So that was kind of interesting to see a small reaction to one piece that they saw. So it is very important to keeps things in mind with walls.
I had a similar problem in Atlanta. So I painted this black neighborhood and this guy walked by from the neighborhood and he was gnarly. His eyes were going two different ways and I asked are you from here and we had this really cool conversation. And at the end of the conversation, because he was having health problems, he was like yeah thank you so much, because I asked if I can paint him. He said thank you so much for painting me on the wall I'll tell God you said hello. I was like oh that so heavy! He's gonna die. I was half way done painting him and the building owners came by. They were like "Can you not paint dude we were thinking something else". I mean it's your building I understand I guess. So I sent them a few different mock ups because it messed with my head. So I sent them a few different mock- ups of a blonde girl, brunette girl, Hispanic girl. They picked the Hispanic girl because you couldn't really tell the ethnicity. It just really messed with my head because they took dude down that was from the neighborhood who was black and then they replaced it with something ethnically neutral.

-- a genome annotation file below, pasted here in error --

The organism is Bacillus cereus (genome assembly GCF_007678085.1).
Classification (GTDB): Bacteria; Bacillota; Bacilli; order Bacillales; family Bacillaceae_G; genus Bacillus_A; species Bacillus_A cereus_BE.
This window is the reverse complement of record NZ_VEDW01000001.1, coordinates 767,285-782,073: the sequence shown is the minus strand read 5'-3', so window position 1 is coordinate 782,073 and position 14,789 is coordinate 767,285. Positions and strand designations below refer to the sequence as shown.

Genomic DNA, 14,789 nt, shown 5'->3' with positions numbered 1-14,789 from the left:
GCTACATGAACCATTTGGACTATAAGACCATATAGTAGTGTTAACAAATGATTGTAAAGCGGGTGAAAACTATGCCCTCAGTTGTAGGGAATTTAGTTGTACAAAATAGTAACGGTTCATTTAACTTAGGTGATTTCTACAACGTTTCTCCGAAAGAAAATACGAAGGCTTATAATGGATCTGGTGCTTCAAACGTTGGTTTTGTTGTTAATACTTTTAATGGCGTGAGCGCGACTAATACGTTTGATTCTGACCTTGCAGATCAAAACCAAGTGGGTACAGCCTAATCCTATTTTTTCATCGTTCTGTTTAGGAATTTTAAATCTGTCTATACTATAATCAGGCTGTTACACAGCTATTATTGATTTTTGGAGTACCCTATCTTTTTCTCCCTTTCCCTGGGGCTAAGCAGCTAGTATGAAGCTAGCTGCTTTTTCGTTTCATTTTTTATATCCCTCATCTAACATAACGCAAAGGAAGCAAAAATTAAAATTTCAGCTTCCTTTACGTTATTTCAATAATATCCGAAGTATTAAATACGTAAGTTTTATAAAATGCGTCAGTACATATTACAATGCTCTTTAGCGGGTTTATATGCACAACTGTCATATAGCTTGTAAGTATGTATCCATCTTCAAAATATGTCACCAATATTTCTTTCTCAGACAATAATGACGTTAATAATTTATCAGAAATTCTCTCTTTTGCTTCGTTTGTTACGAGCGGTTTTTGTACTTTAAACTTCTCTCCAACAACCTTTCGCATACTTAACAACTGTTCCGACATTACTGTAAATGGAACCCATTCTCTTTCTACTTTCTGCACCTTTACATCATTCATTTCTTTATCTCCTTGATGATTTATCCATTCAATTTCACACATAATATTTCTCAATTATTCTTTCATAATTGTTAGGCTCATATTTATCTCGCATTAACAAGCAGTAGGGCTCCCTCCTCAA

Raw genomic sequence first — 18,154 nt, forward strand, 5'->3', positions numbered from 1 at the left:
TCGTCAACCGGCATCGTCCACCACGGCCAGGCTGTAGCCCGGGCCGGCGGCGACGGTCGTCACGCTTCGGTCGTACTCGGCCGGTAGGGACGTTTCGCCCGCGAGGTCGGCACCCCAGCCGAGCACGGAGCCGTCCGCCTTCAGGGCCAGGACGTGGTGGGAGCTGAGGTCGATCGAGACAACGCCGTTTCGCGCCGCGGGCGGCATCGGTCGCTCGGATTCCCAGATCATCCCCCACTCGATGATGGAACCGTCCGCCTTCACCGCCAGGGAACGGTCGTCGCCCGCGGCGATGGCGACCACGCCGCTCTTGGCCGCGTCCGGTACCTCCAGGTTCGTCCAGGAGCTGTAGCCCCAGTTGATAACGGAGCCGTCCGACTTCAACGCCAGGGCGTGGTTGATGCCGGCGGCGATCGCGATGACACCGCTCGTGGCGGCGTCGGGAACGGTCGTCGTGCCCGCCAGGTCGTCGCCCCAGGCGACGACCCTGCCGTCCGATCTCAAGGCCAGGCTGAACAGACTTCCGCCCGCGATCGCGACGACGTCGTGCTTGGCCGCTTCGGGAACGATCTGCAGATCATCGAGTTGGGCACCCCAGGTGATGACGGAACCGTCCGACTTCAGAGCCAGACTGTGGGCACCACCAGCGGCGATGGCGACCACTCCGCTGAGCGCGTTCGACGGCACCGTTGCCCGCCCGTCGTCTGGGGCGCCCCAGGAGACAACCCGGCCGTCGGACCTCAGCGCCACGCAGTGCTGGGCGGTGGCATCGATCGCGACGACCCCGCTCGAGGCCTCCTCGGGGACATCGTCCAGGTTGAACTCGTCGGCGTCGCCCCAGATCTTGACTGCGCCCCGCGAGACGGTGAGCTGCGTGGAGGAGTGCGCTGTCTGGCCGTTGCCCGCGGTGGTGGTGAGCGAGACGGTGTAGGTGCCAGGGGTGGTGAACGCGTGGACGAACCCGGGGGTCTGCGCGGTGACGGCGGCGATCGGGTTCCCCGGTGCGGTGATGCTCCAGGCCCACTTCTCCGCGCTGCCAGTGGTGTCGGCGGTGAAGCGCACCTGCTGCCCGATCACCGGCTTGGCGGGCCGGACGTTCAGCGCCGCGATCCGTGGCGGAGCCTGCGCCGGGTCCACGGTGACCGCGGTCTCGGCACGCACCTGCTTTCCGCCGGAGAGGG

Pretty girl whatever. That's gentrification at its finest. It wouldn't have really bothered me because I get it maybe they don't want crazy dude with two different eyes with missing teeth on their wall. It just really messed with me because the last thing [the owners] said was "Yeah that would attract the right kind of people". So I was like oh it's on. Oh and I just found out they put a sign over my signature so next time I'm in Atlanta I'm going to bomb their wall.